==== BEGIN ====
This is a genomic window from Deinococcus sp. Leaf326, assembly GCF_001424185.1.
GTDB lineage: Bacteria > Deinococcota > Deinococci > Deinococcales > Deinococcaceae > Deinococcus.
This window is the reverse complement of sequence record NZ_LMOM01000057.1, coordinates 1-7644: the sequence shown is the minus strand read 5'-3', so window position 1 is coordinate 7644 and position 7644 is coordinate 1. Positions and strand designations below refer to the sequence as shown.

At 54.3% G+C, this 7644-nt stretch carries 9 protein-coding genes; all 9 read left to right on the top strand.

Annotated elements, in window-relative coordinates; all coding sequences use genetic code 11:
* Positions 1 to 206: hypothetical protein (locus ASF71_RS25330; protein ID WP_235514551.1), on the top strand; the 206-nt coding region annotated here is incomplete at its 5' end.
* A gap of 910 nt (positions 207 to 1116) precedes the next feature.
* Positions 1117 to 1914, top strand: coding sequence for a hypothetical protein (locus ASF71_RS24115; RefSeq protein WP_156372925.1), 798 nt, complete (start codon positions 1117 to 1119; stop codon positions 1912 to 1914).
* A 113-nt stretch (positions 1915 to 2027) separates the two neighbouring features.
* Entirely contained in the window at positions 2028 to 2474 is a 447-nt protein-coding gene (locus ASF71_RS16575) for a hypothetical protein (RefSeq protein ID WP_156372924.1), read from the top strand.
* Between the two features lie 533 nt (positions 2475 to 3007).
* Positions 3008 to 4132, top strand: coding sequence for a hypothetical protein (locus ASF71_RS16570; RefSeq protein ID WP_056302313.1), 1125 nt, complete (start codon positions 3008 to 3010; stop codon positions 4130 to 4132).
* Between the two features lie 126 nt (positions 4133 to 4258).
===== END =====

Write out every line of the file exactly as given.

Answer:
This is a genomic window from Deinococcus sp. Leaf326, assembly GCF_001424185.1.
GTDB lineage: Bacteria > Deinococcota > Deinococci > Deinococcales > Deinococcaceae > Deinococcus.
This window is the reverse complement of sequence record NZ_LMOM01000057.1, coordinates 1-7644: the sequence shown is the minus strand read 5'-3', so window position 1 is coordinate 7644 and position 7644 is coordinate 1. Positions and strand designations below refer to the sequence as shown.

At 54.3% G+C, this 7644-nt stretch carries 9 protein-coding genes; all 9 read left to right on the top strand.

Annotated elements, in window-relative coordinates; all coding sequences use genetic code 11:
* Positions 1 to 206: hypothetical protein (locus ASF71_RS25330; protein ID WP_235514551.1), on the top strand; the 206-nt coding region annotated here is incomplete at its 5' end.
* A gap of 910 nt (positions 207 to 1116) precedes the next feature.
* Positions 1117 to 1914, top strand: coding sequence for a hypothetical protein (locus ASF71_RS24115; RefSeq protein WP_156372925.1), 798 nt, complete (start codon positions 1117 to 1119; stop codon positions 1912 to 1914).
* A 113-nt stretch (positions 1915 to 2027) separates the two neighbouring features.
* Entirely contained in the window at positions 2028 to 2474 is a 447-nt protein-coding gene (locus ASF71_RS16575) for a hypothetical protein (RefSeq protein ID WP_156372924.1), read from the top strand.
* Between the two features lie 533 nt (positions 2475 to 3007).
* Positions 3008 to 4132, top strand: coding sequence for a hypothetical protein (locus ASF71_RS16570; RefSeq protein ID WP_056302313.1), 1125 nt, complete (start codon positions 3008 to 3010; stop codon positions 4130 to 4132).
* Between the two features lie 126 nt (positions 4133 to 4258).